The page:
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    ‘The Invisibility Of Poverty’ – Street Art by Kevin Lee

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    The child is depicted sitting on steps, being stepped on & stepped over to illustrate how invisible the poor living among us can be

    By Kevin Lee in Beijing, China 2008. Photography and Body Painting by Kevin Lee, Haohui Zhou, and Bin Liu.

    Just because you can’t see it, does that mean it isn’t there? That is a question easily invoked by photographs from UNICEF China’s 2008 campaign to raise awareness about the “invisibility of poverty” affecting children in China. In a series of poignant photographs, homeless children in Beijing were painted identical to their surroundings so that they were almost indiscernible from the cityscape around them.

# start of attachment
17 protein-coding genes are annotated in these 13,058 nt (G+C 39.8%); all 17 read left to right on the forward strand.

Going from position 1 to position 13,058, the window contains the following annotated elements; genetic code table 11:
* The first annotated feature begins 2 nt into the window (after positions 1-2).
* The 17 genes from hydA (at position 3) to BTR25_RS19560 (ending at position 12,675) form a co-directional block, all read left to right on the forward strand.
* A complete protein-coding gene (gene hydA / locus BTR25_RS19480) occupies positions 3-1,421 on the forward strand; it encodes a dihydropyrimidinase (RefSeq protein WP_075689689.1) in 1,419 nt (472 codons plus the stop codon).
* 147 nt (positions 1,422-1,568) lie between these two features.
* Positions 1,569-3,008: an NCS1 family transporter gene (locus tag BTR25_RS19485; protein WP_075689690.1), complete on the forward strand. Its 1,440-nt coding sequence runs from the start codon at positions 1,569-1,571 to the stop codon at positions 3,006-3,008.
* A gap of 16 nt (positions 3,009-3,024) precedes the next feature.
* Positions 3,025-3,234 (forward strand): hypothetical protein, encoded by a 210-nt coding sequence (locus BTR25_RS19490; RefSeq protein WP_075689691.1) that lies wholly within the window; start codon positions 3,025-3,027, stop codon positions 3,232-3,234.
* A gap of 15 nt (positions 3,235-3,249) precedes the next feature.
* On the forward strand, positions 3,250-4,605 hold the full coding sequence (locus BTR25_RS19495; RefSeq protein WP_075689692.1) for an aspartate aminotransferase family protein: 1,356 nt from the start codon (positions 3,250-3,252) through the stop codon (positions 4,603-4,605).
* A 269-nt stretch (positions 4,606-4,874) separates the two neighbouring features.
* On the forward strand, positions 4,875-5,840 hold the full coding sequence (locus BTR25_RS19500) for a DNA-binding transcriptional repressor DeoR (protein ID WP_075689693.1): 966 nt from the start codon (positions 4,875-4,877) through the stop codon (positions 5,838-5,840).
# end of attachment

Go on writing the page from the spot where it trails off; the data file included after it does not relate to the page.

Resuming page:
The most popular of these photos is one of a boy sitting on a set of stone steps, painted so meticulously that one might have to do a double-take to truly appreciate what it is they are seeing. They may even stumble and trip upon him or walk right past without giving him any notice, if not for the sign sitting at his side that reads “Don’t ignore me” in bold Chinese characters. Printed underneath, in smaller script, is a message highlighting the plight of over 1.5 million underprivileged children in China –> READ MORE.

    More like this: Neglected children are made to feel invisible



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